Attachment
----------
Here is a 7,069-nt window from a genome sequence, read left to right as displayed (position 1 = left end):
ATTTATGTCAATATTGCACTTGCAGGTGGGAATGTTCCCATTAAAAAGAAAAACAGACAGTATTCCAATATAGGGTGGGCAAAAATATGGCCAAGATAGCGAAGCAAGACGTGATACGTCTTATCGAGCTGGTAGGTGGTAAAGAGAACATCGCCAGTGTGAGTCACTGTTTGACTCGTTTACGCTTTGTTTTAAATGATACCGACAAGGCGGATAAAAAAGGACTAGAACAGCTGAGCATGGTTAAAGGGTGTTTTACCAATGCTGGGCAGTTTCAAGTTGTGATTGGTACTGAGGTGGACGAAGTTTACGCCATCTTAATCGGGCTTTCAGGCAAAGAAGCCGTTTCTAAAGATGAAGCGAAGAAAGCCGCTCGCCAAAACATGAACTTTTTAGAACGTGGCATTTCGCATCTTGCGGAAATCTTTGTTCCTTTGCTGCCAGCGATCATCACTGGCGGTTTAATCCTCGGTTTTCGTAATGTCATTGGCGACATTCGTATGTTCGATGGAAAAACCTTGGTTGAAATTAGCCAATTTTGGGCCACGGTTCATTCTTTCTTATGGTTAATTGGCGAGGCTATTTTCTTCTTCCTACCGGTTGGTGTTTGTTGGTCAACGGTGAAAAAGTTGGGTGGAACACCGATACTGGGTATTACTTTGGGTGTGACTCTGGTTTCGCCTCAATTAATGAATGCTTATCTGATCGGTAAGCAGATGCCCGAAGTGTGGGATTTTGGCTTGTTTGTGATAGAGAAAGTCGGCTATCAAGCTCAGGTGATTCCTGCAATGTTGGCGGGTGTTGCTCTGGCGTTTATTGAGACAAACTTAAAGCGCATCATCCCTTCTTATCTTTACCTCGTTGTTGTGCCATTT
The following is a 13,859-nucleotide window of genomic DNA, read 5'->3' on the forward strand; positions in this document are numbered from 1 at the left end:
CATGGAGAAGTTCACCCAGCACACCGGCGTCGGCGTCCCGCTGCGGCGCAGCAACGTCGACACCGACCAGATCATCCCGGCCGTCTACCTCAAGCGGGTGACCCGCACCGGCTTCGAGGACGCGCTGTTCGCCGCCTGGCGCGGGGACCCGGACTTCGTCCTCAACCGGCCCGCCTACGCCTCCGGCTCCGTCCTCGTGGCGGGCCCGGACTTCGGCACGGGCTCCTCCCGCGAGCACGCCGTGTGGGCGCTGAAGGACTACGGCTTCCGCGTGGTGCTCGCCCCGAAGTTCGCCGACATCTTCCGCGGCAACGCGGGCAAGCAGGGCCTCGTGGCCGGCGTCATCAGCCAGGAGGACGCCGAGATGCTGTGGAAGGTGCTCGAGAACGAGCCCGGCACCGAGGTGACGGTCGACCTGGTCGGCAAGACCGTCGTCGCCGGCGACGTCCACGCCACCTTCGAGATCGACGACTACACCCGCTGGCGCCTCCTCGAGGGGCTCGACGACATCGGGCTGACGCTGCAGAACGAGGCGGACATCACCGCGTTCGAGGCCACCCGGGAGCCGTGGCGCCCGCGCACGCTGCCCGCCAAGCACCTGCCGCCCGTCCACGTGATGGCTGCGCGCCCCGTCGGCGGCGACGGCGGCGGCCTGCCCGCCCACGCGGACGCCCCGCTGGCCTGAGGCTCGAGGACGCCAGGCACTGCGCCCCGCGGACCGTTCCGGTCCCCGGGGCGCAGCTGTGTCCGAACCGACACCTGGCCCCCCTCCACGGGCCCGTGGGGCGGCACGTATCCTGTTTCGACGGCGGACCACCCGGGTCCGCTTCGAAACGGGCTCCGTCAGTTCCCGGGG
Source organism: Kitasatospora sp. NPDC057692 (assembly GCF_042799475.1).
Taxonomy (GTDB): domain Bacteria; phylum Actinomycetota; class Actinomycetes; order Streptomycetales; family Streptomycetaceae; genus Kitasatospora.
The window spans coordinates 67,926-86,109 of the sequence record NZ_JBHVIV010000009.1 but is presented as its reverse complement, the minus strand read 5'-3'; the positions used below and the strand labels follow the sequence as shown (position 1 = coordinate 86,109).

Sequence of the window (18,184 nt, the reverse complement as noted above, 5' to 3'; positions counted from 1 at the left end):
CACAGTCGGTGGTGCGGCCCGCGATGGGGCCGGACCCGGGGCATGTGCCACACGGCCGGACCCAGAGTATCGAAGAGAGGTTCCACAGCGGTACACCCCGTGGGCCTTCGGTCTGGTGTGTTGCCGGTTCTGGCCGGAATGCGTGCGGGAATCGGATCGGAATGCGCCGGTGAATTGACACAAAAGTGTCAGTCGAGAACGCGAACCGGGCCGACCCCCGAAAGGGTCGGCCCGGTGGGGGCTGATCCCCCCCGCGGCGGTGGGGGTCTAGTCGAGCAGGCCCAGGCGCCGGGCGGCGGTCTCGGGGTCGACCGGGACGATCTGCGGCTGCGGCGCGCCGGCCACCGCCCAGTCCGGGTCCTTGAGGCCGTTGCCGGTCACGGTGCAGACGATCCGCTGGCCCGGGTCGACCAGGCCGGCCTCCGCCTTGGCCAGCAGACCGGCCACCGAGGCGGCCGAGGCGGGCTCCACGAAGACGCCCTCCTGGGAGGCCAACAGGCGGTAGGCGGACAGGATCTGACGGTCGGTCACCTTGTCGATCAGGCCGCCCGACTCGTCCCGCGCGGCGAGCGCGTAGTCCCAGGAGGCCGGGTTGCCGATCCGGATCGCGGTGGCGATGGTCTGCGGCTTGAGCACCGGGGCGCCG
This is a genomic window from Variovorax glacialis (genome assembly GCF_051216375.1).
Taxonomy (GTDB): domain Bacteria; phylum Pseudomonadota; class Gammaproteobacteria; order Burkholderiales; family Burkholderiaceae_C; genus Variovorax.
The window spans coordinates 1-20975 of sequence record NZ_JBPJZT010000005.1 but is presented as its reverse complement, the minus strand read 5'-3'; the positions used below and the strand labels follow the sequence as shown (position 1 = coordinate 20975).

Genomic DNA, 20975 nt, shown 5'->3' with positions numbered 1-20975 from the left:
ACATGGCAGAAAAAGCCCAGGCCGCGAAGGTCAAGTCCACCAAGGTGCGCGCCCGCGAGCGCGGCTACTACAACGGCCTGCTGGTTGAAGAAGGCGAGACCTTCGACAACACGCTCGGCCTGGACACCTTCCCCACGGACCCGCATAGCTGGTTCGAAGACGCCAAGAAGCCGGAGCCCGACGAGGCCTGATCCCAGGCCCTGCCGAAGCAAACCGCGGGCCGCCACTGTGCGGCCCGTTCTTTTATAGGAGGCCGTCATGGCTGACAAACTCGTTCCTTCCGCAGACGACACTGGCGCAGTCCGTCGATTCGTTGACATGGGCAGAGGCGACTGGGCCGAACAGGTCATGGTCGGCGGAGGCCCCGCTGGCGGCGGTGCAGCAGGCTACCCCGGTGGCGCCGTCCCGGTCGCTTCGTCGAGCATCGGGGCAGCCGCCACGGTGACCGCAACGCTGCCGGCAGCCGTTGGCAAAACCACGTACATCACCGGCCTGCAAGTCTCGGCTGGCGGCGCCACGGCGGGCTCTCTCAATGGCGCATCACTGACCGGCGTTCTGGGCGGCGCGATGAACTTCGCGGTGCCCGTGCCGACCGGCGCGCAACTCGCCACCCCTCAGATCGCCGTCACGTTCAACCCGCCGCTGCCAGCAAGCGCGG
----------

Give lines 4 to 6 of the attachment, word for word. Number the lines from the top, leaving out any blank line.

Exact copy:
CATGGAGAAGTTCACCCAGCACACCGGCGTCGGCGTCCCGCTGCGGCGCAGCAACGTCGACACCGACCAGATCATCCCGGCCGTCTACCTCAAGCGGGTGACCCGCACCGGCTTCGAGGACGCGCTGTTCGCCGCCTGGCGCGGGGACCCGGACTTCGTCCTCAACCGGCCCGCCTACGCCTCCGGCTCCGTCCTCGTGGCGGGCCCGGACTTCGGCACGGGCTCCTCCCGCGAGCACGCCGTGTGGGCGCTGAAGGACTACGGCTTCCGCGTGGTGCTCGCCCCGAAGTTCGCCGACATCTTCCGCGGCAACGCGGGCAAGCAGGGCCTCGTGGCCGGCGTCATCAGCCAGGAGGACGCCGAGATGCTGTGGAAGGTGCTCGAGAACGAGCCCGGCACCGAGGTGACGGTCGACCTGGTCGGCAAGACCGTCGTCGCCGGCGACGTCCACGCCACCTTCGAGATCGACGACTACACCCGCTGGCGCCTCCTCGAGGGGCTCGACGACATCGGGCTGACGCTGCAGAACGAGGCGGACATCACCGCGTTCGAGGCCACCCGGGAGCCGTGGCGCCCGCGCACGCTGCCCGCCAAGCACCTGCCGCCCGTCCACGTGATGGCTGCGCGCCCCGTCGGCGGCGACGGCGGCGGCCTGCCCGCCCACGCGGACGCCCCGCTGGCCTGAGGCTCGAGGACGCCAGGCACTGCGCCCCGCGGACCGTTCCGGTCCCCGGGGCGCAGCTGTGTCCGAACCGACACCTGGCCCCCCTCCACGGGCCCGTGGGGCGGCACGTATCCTGTTTCGACGGCGGACCACCCGGGTCCGCTTCGAAACGGGCTCCGTCAGTTCCCGGGG
Source organism: Kitasatospora sp. NPDC057692 (assembly GCF_042799475.1).
Taxonomy (GTDB): domain Bacteria; phylum Actinomycetota; class Actinomycetes; order Streptomycetales; family Streptomycetaceae; genus Kitasatospora.